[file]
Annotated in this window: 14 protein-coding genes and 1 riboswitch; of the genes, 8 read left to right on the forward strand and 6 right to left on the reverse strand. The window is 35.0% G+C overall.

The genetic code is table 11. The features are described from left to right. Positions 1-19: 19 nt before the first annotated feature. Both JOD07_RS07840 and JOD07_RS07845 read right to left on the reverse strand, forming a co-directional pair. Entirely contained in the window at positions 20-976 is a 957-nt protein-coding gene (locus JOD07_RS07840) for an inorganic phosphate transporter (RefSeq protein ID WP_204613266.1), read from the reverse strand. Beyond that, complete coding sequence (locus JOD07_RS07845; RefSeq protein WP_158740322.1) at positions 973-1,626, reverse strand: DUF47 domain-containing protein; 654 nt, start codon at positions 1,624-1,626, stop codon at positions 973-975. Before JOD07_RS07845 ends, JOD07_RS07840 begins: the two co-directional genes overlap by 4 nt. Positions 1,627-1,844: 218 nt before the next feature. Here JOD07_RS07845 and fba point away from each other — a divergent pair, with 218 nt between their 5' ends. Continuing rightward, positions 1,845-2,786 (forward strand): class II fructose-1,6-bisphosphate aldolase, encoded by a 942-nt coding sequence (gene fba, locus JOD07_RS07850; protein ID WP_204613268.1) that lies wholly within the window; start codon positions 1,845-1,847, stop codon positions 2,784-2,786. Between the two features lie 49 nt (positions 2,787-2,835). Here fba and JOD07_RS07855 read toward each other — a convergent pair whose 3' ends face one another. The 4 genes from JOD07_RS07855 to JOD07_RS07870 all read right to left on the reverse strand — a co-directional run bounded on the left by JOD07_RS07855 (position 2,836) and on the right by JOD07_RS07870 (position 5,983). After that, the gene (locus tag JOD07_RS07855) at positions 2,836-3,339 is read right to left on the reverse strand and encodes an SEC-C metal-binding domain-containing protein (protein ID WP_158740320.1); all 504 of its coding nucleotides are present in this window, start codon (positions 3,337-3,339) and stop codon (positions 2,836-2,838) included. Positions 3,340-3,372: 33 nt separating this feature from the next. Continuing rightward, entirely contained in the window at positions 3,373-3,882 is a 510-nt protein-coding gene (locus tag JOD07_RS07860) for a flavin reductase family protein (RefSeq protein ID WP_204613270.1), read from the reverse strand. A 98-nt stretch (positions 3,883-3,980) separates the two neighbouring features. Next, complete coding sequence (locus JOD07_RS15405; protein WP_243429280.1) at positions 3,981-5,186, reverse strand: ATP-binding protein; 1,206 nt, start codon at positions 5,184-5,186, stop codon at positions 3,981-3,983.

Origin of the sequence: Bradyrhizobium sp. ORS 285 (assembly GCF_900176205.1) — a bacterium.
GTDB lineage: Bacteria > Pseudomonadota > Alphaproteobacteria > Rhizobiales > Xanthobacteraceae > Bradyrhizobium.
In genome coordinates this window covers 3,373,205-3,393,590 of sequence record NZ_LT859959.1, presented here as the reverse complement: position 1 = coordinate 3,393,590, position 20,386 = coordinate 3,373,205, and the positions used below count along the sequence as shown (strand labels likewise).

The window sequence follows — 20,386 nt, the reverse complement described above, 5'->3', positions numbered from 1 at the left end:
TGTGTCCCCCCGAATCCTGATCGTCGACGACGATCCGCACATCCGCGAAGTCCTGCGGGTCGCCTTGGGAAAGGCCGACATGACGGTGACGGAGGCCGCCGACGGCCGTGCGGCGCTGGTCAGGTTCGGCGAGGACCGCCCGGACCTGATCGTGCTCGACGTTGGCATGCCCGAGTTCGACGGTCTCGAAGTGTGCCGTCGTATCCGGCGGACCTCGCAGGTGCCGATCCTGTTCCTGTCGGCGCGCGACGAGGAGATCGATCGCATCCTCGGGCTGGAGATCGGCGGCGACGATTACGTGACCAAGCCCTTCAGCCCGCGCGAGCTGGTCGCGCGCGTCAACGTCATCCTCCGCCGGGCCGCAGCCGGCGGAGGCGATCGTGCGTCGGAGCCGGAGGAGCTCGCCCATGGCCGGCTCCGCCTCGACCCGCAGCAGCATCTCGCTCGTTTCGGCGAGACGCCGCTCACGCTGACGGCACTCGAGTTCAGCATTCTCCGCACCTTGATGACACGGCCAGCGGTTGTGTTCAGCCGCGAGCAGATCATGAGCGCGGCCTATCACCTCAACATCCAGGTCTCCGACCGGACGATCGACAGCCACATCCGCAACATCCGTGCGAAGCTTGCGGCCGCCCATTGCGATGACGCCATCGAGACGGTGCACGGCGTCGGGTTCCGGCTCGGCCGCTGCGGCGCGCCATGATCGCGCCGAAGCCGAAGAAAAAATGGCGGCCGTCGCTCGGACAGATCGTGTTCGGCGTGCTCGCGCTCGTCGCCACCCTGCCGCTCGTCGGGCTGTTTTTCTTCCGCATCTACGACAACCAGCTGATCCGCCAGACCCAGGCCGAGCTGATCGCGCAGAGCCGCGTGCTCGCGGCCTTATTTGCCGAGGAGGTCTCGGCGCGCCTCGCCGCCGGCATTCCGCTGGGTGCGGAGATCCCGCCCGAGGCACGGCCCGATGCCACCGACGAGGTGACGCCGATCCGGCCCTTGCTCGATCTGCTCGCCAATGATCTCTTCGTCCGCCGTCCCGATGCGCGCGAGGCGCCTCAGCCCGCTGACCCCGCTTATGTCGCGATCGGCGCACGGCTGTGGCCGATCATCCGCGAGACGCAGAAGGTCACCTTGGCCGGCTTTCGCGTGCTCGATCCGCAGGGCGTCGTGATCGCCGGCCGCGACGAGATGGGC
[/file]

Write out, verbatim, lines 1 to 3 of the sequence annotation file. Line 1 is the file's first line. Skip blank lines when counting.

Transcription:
Annotated in this window: 14 protein-coding genes and 1 riboswitch; of the genes, 8 read left to right on the forward strand and 6 right to left on the reverse strand. The window is 35.0% G+C overall.

The genetic code is table 11. The features are described from left to right. Positions 1-19: 19 nt before the first annotated feature. Both JOD07_RS07840 and JOD07_RS07845 read right to left on the reverse strand, forming a co-directional pair. Entirely contained in the window at positions 20-976 is a 957-nt protein-coding gene (locus JOD07_RS07840) for an inorganic phosphate transporter (RefSeq protein ID WP_204613266.1), read from the reverse strand. Beyond that, complete coding sequence (locus JOD07_RS07845; RefSeq protein WP_158740322.1) at positions 973-1,626, reverse strand: DUF47 domain-containing protein; 654 nt, start codon at positions 1,624-1,626, stop codon at positions 973-975. Before JOD07_RS07845 ends, JOD07_RS07840 begins: the two co-directional genes overlap by 4 nt. Positions 1,627-1,844: 218 nt before the next feature. Here JOD07_RS07845 and fba point away from each other — a divergent pair, with 218 nt between their 5' ends. Continuing rightward, positions 1,845-2,786 (forward strand): class II fructose-1,6-bisphosphate aldolase, encoded by a 942-nt coding sequence (gene fba, locus JOD07_RS07850; protein ID WP_204613268.1) that lies wholly within the window; start codon positions 1,845-1,847, stop codon positions 2,784-2,786. Between the two features lie 49 nt (positions 2,787-2,835). Here fba and JOD07_RS07855 read toward each other — a convergent pair whose 3' ends face one another. The 4 genes from JOD07_RS07855 to JOD07_RS07870 all read right to left on the reverse strand — a co-directional run bounded on the left by JOD07_RS07855 (position 2,836) and on the right by JOD07_RS07870 (position 5,983). After that, the gene (locus tag JOD07_RS07855) at positions 2,836-3,339 is read right to left on the reverse strand and encodes an SEC-C metal-binding domain-containing protein (protein ID WP_158740320.1); all 504 of its coding nucleotides are present in this window, start codon (positions 3,337-3,339) and stop codon (positions 2,836-2,838) included. Positions 3,340-3,372: 33 nt separating this feature from the next. Continuing rightward, entirely contained in the window at positions 3,373-3,882 is a 510-nt protein-coding gene (locus tag JOD07_RS07860) for a flavin reductase family protein (RefSeq protein ID WP_204613270.1), read from the reverse strand. A 98-nt stretch (positions 3,883-3,980) separates the two neighbouring features. Next, complete coding sequence (locus JOD07_RS15405; protein WP_243429280.1) at positions 3,981-5,186, reverse strand: ATP-binding protein; 1,206 nt, start codon at positions 5,184-5,186, stop codon at positions 3,981-3,983.

Origin of the sequence: Bradyrhizobium sp. ORS 285 (assembly GCF_900176205.1) — a bacterium.